COMPLINE The Shadow of Thy Wings from Christ Church Choir ($16.95)

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"Every Sunday night at Christ Church Episcopal, in New Haven, Connecticut, people gather to hear the singing of Compline, the final prayers of the day. The Compline rite is over a thousand years old. Its beginning is shrouded in history; How old is the urge to pray in the gathering darkness? How old is the fear of night, the fear that dark will not always be followed by day?

"The early Christian Church established a daily cycle of prayer called the Hours. The eight Hours marked the day from dawn to fading light. The earliest formal description of Compline is found in St. Benedict's Rule, written in the early seventh century. St. Benedict called the final Hour of the day Compline, from the Latin complere, to complete. He described in fewer than thirty words the form Compline would take for the next thousand years. He wanted the prayer kept simple: Psalm, hymn, chapter, blessing, and dismissal. "After Compline," wrote St. Benedict, "no one may speak."

"In the early sixteenth century, the Reformation swept Europe, and the Anglican Church broke with Rome. King Henry VIII dissolved all the monasteries, where for hundreds of years monks had measured their days according to the Hours. The first Anglican Book of Common Praveg published in 1549, collapsed the eight Hours into two: Matins in the morning, Evensong at sunset. Compline was subsumed into Evensong. It would not reappear as a separate office in the Anglican Church for another four hundred years.

"The night prayer of Compline is practical again now in a way unforeseen during the Reformation. At Christ Church in New Haven, people use it not as part of a daily cycle of prayer, not as one of the monastic Hours, but as the sole point of calm in a hectic week. Compline at Christ Church serves a new kind of worshipper. Through music that is centuries old, it draws in people of all beliefs, or of none, and it joins them to one another.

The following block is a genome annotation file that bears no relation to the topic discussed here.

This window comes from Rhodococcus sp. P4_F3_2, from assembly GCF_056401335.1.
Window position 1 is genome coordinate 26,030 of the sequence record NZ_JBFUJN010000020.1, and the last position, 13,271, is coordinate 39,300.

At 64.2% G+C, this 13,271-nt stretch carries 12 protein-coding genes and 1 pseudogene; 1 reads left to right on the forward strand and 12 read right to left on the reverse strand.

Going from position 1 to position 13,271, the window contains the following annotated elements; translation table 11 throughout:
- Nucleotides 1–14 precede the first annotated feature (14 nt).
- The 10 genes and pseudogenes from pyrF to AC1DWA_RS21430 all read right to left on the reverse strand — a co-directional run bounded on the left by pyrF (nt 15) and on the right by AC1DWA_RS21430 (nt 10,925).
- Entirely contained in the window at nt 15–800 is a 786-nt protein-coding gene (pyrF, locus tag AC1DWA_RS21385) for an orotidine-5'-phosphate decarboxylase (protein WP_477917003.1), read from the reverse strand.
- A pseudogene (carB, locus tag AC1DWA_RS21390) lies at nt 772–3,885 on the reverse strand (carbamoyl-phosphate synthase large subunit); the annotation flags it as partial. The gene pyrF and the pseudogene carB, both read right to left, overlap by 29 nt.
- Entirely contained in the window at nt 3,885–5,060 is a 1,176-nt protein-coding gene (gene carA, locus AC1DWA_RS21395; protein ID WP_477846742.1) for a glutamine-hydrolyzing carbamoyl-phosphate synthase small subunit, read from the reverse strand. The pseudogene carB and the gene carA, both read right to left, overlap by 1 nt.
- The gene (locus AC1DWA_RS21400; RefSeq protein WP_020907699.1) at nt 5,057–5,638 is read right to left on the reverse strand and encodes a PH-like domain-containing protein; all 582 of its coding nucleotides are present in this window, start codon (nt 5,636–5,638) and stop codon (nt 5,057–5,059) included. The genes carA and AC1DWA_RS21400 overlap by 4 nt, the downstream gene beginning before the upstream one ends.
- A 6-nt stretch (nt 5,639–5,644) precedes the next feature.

"Darkness and incense heavy silence greet those who enter Christ Church on Sunday nights. Candles offer the only light. Sheathed in colored glass, red, blue, green, they cluster at the foot of the shrine to the Virgin Mary; they drape the High Altar; seven lamps hang suspended in the sanctuary like the Pleiades. People in their street shoes walk slowly up the long center aisle; some genuflect, bending a knee and crossing themselves. Some simply stare. They slide into seats that seem to be the right distance from the light, from the altar, from the door, from whatever is about to happen. Shortly before ten o'clock, church bells begin to clang, distant and discordant. And then an unseen choir begins to sing..." - Kendra Mack


  1. Christ Church Tower Bells
  2. Hymn: Te lucis ante terminum (Mode VIII)
  3. In manus tuas by John Sheppard
  4. Salvia nos, Domine by Thomas Lupo
  5. Antiphon: Salva nos, Domine (Mode I)
    Nunc dimittis by John Sheppard
  6. Ave Regina caelorum by Orlandus Lassus
  7. Antiphon: Ave Regina caelorum (Mode VI)
  8. Libera nos, salva nos (II)by John Sheppard
  9. Hymn: Cultor Dei, memento (Mode VIII)
  10. Salva nos, Domine by Jean Mouton
  11. Antiphon: Media vita (Mode IV)
    Nunc dimittis by Thomas Tallis
  12. Versicle/Response: Domine exaudi orationem by Sarum
    The Lord's Prayer by John Sheppard
  13. Alma redemptoris mater by Giuseppi Bernabei
  14. Antiphon: Alma redemptoris mater (Mode V)
  15. O Lorde, the maker of all things by William Mundy
  16. Versicle/Response: Custode nos, Domine by Sarum
    Christe, qui lux es et dies by Robert Whyte
  17. Libera nos, salvia nos (1) by John Sheppard
  18. Antiphon: O Rex gloriose (Mode III)
    Nunc dimittis by Robert Parsons
  19. Ave Regina caelorum by Guillaume Dufay
  20. In pace inidipsum by William Blitheman
  21. Antiphon: Salve Regina (Mode 1)

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